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uncompromising purity in essential oils

Sandalwood essential oils: How to choose between the different types

Sandalwood (Santalum album) has been in use for thousands of years in perfumes, cosmetics and toiletries. Its calming, cooling effect makes it an excellent choice for skincare. It is also used during meditation.

Santalum album (also known as Indian Sandalwood) was originally harvested from wild growing trees in India. Whilst more recently the cultivation of Sandalwood has been under the control of the Indian government, illegal harvesting and over-exploitation have endangered this species.

More recently other sources of Sandalwood have become available. These include Santalum album cultivated in Australia and Pacific Sandalwood (Santalum austrocaledonicum). Australia’s native Sandalwood (Santalum spicatum) is also sustainably wild-harvested for essential oil production. But are they a good substitute?

In terms of scent, Pacific Sandalwood is the most similar to Indian Sandalwood, demonstrating the same warm, buttery scent. The aroma is slightly less immediate than that of the Indian Sandalwood (it doesn’t jump out of the bottle in the same way) but after a few minutes the scent of both oils ends up in roughly the same place. The chemical profile of these oils bears this out; both have a high content of alpha and beta santalol. Historically Pacific Sandalwood cost substantially less than the Indian variety however Australian-grown Santalum album is actually less costly than the Pacific oil.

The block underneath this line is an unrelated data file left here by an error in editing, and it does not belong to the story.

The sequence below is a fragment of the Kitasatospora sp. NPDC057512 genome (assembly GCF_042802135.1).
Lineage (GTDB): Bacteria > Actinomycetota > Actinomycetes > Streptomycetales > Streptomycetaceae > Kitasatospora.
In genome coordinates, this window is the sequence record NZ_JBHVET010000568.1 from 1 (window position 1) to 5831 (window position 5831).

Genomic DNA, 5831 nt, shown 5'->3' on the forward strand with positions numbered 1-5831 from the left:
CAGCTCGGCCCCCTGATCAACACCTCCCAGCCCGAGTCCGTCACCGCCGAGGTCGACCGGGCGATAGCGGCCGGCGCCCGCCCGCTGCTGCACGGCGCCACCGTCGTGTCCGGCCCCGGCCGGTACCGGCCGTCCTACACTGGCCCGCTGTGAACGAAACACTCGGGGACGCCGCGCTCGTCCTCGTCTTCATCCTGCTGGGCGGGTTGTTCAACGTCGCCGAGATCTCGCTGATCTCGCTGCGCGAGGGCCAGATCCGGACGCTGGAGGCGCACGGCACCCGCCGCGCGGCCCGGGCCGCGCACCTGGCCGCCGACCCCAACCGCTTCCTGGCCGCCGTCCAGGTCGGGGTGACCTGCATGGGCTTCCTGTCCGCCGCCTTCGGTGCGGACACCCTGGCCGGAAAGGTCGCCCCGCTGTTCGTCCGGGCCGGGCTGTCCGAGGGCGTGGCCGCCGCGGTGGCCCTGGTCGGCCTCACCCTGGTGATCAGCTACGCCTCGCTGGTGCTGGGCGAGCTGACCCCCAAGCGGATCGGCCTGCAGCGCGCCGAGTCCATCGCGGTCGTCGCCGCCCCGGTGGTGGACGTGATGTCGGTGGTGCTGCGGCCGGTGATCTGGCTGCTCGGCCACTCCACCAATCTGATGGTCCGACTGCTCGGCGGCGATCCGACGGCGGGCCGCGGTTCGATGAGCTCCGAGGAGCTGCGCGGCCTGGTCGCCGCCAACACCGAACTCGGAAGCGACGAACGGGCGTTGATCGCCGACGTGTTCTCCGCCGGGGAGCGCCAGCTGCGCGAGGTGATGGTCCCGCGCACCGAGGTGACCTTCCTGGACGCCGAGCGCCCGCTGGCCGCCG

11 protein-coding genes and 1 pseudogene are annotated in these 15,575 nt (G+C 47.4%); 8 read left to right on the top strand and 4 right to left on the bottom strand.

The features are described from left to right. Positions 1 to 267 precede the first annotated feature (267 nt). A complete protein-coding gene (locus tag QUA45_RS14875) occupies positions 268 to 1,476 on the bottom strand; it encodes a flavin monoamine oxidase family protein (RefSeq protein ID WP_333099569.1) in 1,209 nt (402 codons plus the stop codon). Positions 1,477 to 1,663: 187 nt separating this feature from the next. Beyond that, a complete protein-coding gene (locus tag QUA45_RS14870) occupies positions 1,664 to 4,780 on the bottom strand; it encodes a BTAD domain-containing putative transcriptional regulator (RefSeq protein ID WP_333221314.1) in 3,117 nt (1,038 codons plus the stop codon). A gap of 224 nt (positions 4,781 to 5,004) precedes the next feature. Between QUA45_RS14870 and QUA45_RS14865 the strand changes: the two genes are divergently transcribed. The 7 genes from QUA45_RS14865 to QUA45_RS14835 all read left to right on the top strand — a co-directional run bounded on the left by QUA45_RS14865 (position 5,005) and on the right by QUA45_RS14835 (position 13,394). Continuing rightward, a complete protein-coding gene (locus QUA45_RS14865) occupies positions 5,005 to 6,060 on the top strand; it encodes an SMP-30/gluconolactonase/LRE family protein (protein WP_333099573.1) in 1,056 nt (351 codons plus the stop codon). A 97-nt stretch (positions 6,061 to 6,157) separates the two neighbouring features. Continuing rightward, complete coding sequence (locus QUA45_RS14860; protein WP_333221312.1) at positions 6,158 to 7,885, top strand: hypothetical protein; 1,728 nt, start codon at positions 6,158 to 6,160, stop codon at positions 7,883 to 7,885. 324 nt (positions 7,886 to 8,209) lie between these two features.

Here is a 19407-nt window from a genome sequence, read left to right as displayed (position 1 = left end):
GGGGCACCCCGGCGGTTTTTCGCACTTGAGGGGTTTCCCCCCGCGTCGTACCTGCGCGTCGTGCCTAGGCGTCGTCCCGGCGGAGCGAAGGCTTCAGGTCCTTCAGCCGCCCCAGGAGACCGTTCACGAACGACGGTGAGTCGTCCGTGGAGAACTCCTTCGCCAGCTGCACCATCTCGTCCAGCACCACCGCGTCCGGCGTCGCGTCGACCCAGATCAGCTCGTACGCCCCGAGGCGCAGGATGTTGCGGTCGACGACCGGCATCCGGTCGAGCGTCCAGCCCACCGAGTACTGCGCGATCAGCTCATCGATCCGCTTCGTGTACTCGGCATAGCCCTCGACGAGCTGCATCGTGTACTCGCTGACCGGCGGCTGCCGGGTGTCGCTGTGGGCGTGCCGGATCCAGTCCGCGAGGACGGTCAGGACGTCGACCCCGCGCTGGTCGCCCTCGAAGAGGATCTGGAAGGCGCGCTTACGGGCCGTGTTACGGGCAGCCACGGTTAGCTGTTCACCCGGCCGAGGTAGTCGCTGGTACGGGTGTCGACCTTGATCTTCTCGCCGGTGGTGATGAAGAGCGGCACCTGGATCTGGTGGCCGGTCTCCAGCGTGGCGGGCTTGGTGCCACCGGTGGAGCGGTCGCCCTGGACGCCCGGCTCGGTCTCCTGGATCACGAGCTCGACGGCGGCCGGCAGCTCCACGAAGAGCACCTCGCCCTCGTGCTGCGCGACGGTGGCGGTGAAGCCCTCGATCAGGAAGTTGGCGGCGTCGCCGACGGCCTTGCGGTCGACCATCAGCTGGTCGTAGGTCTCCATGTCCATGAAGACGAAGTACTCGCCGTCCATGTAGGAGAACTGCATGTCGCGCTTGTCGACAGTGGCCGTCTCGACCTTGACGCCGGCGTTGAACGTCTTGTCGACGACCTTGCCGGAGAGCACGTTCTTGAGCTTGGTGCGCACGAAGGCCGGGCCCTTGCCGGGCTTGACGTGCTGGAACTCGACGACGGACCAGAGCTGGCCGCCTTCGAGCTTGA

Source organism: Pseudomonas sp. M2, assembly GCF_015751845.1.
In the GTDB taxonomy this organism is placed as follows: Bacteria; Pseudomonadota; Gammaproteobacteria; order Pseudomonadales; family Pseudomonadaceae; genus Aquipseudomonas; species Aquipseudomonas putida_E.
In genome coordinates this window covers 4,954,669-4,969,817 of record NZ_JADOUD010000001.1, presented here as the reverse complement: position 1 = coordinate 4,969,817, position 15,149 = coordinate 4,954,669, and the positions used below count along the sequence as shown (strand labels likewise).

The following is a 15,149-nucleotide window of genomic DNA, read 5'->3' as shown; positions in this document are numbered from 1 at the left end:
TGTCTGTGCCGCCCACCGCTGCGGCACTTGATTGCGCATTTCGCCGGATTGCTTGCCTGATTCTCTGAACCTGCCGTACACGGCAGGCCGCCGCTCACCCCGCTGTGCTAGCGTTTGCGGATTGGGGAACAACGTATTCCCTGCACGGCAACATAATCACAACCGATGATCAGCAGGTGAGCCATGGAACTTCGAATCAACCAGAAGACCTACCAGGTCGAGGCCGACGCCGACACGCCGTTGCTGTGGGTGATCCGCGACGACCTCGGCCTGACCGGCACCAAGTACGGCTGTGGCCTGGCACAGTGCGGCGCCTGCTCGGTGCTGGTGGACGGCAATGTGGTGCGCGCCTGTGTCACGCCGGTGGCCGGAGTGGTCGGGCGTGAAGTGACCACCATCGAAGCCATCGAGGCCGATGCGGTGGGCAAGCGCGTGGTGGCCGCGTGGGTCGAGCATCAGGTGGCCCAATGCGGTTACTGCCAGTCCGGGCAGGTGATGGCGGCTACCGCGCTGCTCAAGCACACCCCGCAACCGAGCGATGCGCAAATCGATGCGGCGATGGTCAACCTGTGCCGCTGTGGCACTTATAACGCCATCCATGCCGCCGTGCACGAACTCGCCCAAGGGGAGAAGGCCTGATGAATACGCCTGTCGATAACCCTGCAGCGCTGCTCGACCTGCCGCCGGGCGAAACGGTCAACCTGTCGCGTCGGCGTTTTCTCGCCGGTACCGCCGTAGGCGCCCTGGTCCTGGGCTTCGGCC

In contrast the Australian Sandalwood has a lower santalol content which has implications for the therapeutic value of the oil. The differing chemical profile means that this oil has a much more ‘woody scent’ than the Pacific and Indian variants. Less is known about the therapeutic use of this type of Sandalwood however in general it can be used in the same way as the other types. This oil is substantially less costly than the other types.

Note that Amyris (Amyris balsamifera), also known as ‘West Indian Sandalwood’ is not a true Sandalwood. Whilst this oil is popular in its own right it is substantially less costly than true Sandalwood and therefore can sometimes be found as an adulterant in true Sandalwood oils.

In summary, if you like Indian Sandalwood but want to choose another option for either ethical or price reasons, then Australian Santalum album or the Pacific Sandalwood are the best alternatives. If you a prefer a ‘woody’ rather than ‘buttery’ scent for perfumery then Santalum spicatum is the best choice. And if you prefer organic then go for the organic Australian Sandalwood.

And finally – did you know that the Sandalwood tree is a parasite? It obtains its nutrients by attaching suckers to the roots of other trees. It would be interesting to know to what extent the chemical make-up of Sandalwood oil is influenced by the other plants from which it obtains its life force.

Click the link to read our full article all about Sandalwood essential oils, including blending ideas and recipes.